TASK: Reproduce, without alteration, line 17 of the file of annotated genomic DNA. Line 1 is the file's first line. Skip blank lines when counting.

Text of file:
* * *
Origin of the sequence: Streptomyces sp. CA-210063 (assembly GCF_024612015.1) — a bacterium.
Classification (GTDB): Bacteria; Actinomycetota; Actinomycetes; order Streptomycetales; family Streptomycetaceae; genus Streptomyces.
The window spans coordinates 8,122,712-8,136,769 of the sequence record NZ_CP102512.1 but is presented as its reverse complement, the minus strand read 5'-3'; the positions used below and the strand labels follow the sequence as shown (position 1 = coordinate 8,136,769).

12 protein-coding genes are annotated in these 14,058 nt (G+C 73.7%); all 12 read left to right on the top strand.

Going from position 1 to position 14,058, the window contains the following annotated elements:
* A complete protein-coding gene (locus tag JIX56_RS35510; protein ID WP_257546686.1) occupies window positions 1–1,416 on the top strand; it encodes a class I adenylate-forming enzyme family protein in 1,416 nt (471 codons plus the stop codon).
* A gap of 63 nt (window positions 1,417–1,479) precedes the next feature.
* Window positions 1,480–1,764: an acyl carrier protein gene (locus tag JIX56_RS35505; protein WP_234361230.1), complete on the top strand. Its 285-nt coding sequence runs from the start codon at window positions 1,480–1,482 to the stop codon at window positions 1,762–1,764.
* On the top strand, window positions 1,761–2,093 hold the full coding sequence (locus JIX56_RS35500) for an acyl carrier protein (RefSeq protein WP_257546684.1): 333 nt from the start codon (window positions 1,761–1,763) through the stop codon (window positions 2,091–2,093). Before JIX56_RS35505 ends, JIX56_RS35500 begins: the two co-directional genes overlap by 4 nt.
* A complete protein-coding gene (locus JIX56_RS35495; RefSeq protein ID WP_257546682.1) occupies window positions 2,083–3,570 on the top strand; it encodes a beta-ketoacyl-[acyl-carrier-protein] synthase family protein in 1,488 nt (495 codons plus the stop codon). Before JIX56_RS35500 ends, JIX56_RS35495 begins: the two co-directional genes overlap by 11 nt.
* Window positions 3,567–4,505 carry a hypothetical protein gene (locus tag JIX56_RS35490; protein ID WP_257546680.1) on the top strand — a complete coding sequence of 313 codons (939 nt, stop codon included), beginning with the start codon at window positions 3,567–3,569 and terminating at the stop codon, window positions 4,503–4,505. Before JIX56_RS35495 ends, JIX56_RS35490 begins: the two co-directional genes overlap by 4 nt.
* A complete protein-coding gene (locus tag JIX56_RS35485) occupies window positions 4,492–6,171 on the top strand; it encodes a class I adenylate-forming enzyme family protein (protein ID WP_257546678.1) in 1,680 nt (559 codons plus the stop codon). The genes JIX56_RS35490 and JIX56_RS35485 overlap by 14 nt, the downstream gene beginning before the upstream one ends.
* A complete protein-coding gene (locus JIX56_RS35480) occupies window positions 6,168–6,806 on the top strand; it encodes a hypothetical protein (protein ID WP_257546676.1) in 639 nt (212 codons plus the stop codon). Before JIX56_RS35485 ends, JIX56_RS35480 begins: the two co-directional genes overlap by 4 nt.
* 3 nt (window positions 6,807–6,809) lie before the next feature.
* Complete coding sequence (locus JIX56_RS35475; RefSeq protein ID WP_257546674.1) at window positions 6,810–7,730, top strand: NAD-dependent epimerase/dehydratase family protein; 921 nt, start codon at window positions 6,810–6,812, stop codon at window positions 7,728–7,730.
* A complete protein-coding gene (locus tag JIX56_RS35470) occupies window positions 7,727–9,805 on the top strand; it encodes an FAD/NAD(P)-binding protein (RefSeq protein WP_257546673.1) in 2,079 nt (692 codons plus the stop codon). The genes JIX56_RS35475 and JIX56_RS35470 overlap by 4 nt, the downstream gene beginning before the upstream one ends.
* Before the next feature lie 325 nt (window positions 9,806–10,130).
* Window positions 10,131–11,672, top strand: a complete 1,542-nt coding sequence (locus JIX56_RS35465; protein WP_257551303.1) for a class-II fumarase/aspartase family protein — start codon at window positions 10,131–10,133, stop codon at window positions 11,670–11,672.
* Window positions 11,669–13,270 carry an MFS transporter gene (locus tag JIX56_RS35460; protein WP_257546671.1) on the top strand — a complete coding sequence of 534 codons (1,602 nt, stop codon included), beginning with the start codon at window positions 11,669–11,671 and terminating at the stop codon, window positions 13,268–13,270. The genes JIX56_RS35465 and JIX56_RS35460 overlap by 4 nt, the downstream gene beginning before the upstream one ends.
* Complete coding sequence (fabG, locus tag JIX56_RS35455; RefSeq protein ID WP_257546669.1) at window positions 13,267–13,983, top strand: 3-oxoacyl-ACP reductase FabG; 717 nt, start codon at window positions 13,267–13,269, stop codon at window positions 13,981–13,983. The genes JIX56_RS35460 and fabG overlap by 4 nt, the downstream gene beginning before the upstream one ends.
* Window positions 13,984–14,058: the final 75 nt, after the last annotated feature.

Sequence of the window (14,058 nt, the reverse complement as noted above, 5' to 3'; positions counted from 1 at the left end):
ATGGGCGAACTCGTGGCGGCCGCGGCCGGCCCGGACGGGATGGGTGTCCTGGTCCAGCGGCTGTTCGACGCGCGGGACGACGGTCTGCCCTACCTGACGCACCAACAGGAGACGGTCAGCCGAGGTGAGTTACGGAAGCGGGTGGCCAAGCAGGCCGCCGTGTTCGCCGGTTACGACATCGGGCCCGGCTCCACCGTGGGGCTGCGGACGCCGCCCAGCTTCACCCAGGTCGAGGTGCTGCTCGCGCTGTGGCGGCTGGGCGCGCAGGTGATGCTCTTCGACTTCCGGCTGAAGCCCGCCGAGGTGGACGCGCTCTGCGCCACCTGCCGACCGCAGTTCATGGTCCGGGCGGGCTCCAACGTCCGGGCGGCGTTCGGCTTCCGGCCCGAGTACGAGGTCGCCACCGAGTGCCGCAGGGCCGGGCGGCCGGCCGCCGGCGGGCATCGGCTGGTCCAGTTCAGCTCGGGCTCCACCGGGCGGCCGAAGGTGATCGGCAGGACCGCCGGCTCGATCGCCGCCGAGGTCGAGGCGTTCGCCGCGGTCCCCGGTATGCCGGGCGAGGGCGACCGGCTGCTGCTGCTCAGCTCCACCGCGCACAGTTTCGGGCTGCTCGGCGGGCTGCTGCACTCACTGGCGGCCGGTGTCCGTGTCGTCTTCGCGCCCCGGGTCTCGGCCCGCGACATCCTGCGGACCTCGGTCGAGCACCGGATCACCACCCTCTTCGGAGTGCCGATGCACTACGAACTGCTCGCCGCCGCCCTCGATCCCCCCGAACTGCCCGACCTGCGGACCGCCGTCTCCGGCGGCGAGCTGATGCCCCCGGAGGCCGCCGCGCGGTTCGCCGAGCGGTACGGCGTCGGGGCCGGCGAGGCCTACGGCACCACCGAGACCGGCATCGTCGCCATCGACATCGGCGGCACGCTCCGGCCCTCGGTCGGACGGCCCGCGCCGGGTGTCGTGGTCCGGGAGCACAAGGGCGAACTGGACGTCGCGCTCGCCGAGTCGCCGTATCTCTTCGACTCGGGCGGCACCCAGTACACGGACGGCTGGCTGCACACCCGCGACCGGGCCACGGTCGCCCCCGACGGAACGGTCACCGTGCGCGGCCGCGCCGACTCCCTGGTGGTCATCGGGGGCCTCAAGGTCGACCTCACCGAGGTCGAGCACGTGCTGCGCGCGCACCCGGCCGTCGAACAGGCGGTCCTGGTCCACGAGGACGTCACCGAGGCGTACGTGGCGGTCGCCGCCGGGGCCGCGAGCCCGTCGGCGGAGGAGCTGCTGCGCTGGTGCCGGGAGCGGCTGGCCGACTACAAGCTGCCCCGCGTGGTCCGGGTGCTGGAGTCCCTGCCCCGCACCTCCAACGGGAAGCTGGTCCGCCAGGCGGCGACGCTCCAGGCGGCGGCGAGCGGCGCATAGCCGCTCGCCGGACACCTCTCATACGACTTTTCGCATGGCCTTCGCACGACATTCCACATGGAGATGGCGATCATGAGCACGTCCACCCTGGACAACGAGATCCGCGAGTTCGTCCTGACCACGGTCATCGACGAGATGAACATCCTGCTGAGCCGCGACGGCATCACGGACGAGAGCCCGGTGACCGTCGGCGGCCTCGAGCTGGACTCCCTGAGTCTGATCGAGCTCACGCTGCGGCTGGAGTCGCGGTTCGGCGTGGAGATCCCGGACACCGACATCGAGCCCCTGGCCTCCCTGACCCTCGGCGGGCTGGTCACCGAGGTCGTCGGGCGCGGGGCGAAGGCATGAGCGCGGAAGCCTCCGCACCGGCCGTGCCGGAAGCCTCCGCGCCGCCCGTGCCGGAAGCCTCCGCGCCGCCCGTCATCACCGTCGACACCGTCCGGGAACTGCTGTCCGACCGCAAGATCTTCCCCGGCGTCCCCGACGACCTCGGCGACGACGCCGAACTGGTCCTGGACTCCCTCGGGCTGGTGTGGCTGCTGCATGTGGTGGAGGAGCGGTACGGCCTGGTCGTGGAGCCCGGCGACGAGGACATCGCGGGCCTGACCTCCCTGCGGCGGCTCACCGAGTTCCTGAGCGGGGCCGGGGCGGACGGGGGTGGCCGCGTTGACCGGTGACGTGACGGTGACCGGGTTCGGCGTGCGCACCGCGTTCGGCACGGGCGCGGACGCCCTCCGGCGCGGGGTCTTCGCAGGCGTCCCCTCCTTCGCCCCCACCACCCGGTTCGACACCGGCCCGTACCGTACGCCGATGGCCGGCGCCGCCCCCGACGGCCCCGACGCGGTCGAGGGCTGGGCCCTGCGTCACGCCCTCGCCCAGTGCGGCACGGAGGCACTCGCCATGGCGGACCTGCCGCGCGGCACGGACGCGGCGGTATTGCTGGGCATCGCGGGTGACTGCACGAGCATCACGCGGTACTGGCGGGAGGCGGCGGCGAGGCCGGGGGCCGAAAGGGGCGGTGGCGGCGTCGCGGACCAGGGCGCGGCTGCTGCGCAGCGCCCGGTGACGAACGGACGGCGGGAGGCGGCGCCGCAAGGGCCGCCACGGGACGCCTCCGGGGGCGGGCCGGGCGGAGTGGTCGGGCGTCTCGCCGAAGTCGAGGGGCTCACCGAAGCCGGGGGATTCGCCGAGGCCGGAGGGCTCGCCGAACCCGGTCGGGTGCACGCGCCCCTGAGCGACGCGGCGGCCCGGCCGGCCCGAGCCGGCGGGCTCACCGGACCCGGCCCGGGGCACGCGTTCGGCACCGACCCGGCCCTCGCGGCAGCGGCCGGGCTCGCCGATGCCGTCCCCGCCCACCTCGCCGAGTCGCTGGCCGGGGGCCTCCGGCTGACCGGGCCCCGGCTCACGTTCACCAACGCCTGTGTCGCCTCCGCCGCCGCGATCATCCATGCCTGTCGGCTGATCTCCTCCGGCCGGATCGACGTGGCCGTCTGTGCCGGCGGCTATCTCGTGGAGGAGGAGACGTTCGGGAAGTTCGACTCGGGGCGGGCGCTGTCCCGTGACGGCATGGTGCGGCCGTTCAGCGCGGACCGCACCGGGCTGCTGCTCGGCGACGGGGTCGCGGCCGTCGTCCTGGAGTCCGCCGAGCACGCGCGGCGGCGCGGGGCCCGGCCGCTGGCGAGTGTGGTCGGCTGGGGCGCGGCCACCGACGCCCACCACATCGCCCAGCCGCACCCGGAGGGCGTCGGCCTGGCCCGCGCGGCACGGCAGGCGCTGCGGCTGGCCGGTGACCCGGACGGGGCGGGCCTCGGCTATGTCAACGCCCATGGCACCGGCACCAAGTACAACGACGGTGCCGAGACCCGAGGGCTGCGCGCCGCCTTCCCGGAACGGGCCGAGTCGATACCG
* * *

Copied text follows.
* Before the next feature lie 325 nt (window positions 9,806–10,130).